The most frustrating aspect of Todd Haynes’ drama Dark Waters isn’t that the story is unimportant. On the contrary, it’s incredibly important. What makes it so damn depressing is that we’ve seen it again and again. We saw it with A Civil Action. We saw it with Erin Brockovich. There’s no shortage of movies based on a true story of powerful companies poisoning citizens and the legal system being too slow and too overwhelmed to effectively combat such behavior. So here is Dark Waters with this story again as it recounts how corporate defense attorney Robert Bilott (Mark Ruffalo) took on DuPont Chemical, which was poisoning the entire world. It goes about as you’d expect, with all the attendant clichés of the beleaguered spouse and shadowy figures. Dark Waters makes good points, but it doesn’t answer how many more times we’ll have to see this point be made.
The story begins in 1998 when corporate attorney Robert Billott has just made partner at his law firm when farmer Wilbur Tennant (Bill Camp) comes into Billott’s office and demands that Billott look at what’s happening to Tennant’s cattle. Billott reluctantly agrees because Tennant is friends with Billott’s grandmother, but when he sees the evidence with his own eyes, he begins to slowly move into an investigation of DuPont, which has a waste facility near Tennant’s farm. This investigation leads to the startling revelation that DuPont isn’t just poisoning poor Wilbur’s cattle, but has been poisoning the entire world as they used their power to self-regulate to ignore the harmful effects of their chemicals. Billott then begins a Sisyphean feat of trying to hold DuPont accountable for their actions.
Once Haynes starts recounting Billott’s case year-by-year, you have a pretty good indicator that this isn’t a case that will be settled easily, and even if the year markers didn’t tip you off, you probably live in a capitalist society, so you know how this is going to go. Thinking back on Dark Waters, I was reminded of The Big Short, another movie about how unregulated industries destroy the lives of average Americans, except that director Adam McKay knew he had to entertain his audience because people don’t want to be lectured to even if they agree with the merits of the case. I assume, “Corporations shouldn’t poison people,” is a pretty popular statement, but does anyone want to see a movie that makes that point for 127 minutes? Do you need to?
At best, Dark Waters plays out like a horror film in slow motion. There’s nothing supernatural about the terror here, and its banality only makes the events more terrifying. This is the system technically working like it should, but it shows the system obliterates lives and communities in exchange for corporate profits. It can’t all come down to the Robert Billott’s of the worlds who have the expertise and the resources just to be a David against a DuPont’s Goliath. We have a system that does not work, not even necessarily because of brazen corruption, but because capitalism itself, if left unchecked, will destroy everything. You can see it in every scene where the citizens of West Virginia are angry at Billott or Tennant because DuPont employs most of the town. People will risk drinking poison if it means they can hold onto their jobs. That’s insane and yet it’s so common you can already see future Dark Waters ahead.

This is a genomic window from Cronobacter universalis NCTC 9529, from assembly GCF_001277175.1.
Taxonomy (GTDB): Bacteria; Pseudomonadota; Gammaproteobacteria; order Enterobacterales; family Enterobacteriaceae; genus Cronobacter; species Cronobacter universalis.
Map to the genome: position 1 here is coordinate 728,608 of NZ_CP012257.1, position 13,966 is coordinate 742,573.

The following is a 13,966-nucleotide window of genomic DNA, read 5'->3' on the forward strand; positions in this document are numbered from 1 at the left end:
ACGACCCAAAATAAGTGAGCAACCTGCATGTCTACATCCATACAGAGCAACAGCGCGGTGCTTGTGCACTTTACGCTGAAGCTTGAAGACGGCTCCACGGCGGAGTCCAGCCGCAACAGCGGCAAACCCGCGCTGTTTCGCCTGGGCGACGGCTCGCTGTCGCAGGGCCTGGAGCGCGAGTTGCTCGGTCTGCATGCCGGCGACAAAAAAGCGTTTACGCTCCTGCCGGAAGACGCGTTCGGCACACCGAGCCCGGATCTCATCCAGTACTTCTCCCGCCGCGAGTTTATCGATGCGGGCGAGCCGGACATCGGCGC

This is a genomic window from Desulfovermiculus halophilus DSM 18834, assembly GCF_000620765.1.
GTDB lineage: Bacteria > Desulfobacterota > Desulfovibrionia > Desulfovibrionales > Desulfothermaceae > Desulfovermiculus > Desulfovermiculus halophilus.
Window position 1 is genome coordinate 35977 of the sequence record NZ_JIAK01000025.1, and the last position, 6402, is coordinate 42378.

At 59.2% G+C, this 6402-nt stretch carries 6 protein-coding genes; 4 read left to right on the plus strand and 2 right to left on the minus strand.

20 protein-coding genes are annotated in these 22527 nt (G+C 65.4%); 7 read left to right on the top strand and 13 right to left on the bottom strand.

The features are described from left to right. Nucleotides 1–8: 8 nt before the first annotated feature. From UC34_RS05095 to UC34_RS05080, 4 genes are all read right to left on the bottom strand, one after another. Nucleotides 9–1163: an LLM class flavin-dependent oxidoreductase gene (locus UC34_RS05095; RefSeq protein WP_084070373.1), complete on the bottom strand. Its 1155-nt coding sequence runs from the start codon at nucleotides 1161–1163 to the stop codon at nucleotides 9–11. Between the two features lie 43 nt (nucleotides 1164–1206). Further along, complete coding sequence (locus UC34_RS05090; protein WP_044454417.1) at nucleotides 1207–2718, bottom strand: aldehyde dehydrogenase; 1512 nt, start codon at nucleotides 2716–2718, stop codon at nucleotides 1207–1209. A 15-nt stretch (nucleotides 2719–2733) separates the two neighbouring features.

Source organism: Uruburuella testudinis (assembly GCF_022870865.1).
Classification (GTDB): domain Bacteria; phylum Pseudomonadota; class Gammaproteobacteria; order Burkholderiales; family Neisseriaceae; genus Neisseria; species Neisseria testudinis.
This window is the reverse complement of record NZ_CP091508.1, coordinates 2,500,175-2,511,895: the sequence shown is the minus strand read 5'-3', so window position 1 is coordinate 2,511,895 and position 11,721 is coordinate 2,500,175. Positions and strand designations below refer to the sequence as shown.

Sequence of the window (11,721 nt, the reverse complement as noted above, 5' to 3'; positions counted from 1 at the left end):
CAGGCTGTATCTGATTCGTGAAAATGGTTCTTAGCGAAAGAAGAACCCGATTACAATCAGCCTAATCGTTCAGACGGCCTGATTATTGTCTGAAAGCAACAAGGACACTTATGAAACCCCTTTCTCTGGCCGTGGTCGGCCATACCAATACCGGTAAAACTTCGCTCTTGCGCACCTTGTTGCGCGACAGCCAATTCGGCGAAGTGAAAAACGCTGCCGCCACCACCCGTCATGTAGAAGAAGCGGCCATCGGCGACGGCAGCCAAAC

In 5-15 years from now, we’ll probably get a big drama about the opioid crisis. It will go through the same motions with a crusading lawyer and/or victim who discovers that the opioid companies always knew their drugs were dangerous and addictive but had the power to push them on the American public anyway. We’ll probably get a movie about Flint, Michigan and how much they’ve suffered since their water gave the entire town lead poisoning. And on and on it goes to where these kinds of movies almost feel oddly exploitative because yeah, it’s dramatic, but what kind of awareness are you really raising when this kind of story keeps getting told?
At some point, you need to go deeper or find a new approach, and sadly, Haynes does neither. It doesn’t make Dark Waters a bad movie, but a frustratingly redundant one. We’ve seen this story of the good-hearted everyman taking on the system and getting crushed under its wheels. You’ve got Anne Hathaway playing the thankless role of Concerned Wife who has no existence outside of what her husband does. You’ve got a scene where Billott thinks he’s being followed in a parking lot even though there’s no indication that DuPont kills people, especially when it has the money to just bury them in the legal system. From a director like Haynes who has shown ways to cleverly upend genre with movies like Far From Heaven and I’m Not Here, Dark Waters feels anonymous and rote; a gray slog through a system we know is broken and no one knows how to fix.